improved PAD application, is the most widely used chromatographic technique for the analysis of carbohydrates and alditols
(3–6). The CarboPac MA1 column has the ability to analyze mono- and disaccharides, alditols, and alcohols present in fermentation
broths (see Figure 2A) in a single run. However, the chromatography takes as long as 60 min for each run and uses a high concentration
of NaOH as the mobile phase. The CarboPac PA series of columns (e.g., PA1, PA10, PA20) take significantly less time and use
low NaOH concentration. But alcohols and alditols are eluted early and are poorly resolved (Figure 2B). Therefore, the PA
series columns are better suited for mono- and disaccharide analysis. Thus, the choice of column depends on the analytes to
be monitored in the media. Herber and his colleagues (8, 11) used a CarboPac PA1 column to monitor microbial fermentations
using chemically defined and complex media. The samples were diluted 50 fold with water and eluted from the column with NaOH
(isocratic and gradient) to monitor ethanol, glycerol, galactose, glucose, mannose, fructose, raffinose, ribose, and lactose.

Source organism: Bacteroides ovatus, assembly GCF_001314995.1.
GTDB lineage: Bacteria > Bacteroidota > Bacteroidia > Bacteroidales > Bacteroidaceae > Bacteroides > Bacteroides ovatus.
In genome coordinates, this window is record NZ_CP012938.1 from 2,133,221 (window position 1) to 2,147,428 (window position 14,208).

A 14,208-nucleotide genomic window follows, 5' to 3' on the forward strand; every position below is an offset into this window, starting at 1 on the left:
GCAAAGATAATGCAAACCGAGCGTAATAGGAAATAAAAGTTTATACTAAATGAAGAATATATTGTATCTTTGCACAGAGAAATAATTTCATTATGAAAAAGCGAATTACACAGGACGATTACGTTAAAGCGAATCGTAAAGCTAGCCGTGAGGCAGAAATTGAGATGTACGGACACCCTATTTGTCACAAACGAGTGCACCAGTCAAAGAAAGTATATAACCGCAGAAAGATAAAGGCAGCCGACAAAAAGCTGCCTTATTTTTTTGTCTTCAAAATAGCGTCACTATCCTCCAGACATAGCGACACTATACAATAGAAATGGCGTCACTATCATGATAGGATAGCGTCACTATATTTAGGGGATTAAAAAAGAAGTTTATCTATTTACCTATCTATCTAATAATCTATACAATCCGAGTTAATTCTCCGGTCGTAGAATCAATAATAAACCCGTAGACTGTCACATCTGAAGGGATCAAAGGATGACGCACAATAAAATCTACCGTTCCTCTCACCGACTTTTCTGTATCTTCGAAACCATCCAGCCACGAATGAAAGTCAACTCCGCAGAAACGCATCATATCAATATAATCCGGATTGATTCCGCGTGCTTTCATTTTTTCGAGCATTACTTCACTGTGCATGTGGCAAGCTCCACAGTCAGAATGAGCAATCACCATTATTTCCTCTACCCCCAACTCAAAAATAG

Carboxylic acids and inorganic ions are transparent to PAD. Most of the other media components were below the detection limit
at this dilution. Indeed, only proline, arginine and lysine exhibited any noticeable detector response (see later for the
detection of amino acids by PAD). Figure 3 shows a time-course study of carbohydrates in a H. influenzae fermentation in a complex medium with glucose as the major carbon source. Figure 4 shows the chromatograms of the analysis
of S. cerevisiae fermentation broth using CarboPac MA1 (12). Glucose is the most predominant component of the media at 0 h. At the end of fermentation,
no glucose was detected and the predominant components are the metabolites.
Figure 4: Chromatograms of the analysis of S. cerevisiae fermentation broth using CarboPac MA1; (A) 0 h and (B) 24 h. (Reprinted
from Ref. 12 with permission from Dionex)